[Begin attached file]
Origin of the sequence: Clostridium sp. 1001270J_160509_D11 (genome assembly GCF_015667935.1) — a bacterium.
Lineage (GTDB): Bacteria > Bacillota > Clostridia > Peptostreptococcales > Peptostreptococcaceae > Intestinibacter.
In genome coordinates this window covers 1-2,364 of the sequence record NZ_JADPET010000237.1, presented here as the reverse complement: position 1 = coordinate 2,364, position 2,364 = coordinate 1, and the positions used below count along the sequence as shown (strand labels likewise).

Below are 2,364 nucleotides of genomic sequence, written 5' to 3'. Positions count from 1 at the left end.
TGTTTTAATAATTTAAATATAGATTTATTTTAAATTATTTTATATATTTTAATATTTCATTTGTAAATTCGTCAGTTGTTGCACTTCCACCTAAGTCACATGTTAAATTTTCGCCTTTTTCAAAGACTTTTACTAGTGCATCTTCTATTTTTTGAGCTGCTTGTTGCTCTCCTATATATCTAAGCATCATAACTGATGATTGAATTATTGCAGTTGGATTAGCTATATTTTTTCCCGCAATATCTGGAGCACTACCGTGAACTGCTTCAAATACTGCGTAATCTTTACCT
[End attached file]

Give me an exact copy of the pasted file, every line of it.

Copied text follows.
Origin of the sequence: Clostridium sp. 1001270J_160509_D11 (genome assembly GCF_015667935.1) — a bacterium.
Lineage (GTDB): Bacteria > Bacillota > Clostridia > Peptostreptococcales > Peptostreptococcaceae > Intestinibacter.
In genome coordinates this window covers 1-2,364 of the sequence record NZ_JADPET010000237.1, presented here as the reverse complement: position 1 = coordinate 2,364, position 2,364 = coordinate 1, and the positions used below count along the sequence as shown (strand labels likewise).

Below are 2,364 nucleotides of genomic sequence, written 5' to 3'. Positions count from 1 at the left end.
TGTTTTAATAATTTAAATATAGATTTATTTTAAATTATTTTATATATTTTAATATTTCATTTGTAAATTCGTCAGTTGTTGCACTTCCACCTAAGTCACATGTTAAATTTTCGCCTTTTTCAAAGACTTTTACTAGTGCATCTTCTATTTTTTGAGCTGCTTGTTGCTCTCCTATATATCTAAGCATCATAACTGATGATTGAATTATTGCAGTTGGATTAGCTATATTTTTTCCCGCAATATCTGGAGCACTACCGTGAACTGCTTCAAATACTGCGTAATCTTTACCT